Folks, each of us has many forks in the road…
Slide: Fork in the road
…key moments in your life when you have to decide what kind of a person you’re going to be. Our men’s group is studying C.S. Lewis’ “Mere Christianity” and just looked at what I think is one of his greatest quotes:
Slide: “…every time you make a choice you are turning the central part of you, the part of you that chooses, into something a little different from what it was before.” - C.S. Lewis
Isn’t that true? In the end, you are what you choose to do. And David had a choice to make in that moment of accusation by the prophet. He could have done what all of our politicians have done when they are put in a similar position: try to explain it all away. He could have denied it. He could have destroyed the prophet Nathan on the spot. He could have said, “But that’s not really me. That’s not who I am…” like many say today when they are caught in behavior they know is wrong. In many ways the fate of all Israel hung on what David decided to do in that moment. And in that moment in time we see the true greatness of David – And we see why he was called “A man after God’s own heart.” He simply said:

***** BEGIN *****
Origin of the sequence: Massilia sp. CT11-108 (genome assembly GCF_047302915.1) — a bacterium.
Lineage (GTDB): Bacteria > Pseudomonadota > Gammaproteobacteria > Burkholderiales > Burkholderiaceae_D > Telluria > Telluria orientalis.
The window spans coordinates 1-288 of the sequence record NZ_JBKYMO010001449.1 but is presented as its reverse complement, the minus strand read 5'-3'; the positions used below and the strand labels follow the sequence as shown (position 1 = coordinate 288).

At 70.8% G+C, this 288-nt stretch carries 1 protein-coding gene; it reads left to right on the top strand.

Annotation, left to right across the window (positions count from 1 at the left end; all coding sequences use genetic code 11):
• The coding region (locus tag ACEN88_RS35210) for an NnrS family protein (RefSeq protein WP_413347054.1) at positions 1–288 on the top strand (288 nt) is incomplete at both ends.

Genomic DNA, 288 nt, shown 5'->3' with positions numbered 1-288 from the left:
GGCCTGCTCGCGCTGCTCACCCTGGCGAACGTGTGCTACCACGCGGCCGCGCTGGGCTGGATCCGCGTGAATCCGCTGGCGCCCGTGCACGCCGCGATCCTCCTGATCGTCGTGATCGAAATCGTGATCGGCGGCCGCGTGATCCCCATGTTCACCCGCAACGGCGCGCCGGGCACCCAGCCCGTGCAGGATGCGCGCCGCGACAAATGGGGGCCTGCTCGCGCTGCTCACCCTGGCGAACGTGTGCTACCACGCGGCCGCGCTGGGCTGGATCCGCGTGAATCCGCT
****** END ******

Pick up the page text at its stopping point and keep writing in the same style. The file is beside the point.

Slide: “Then David said to Nathan, ‘I have sinned against the LORD.’” (2 Samuel 12:12–13 NIV)
I am sorry, I have no excuse, please forgive me. And then David did the unthinkable. He made his sin very public in a Psalm meant to be used in worship by God’s people. The Psalm has the following introduction:
Slide: “For the director of music. A psalm of David. When the prophet Nathan came to him after David had committed adultery with Bathsheba.” (Psalms 51:0 NIV)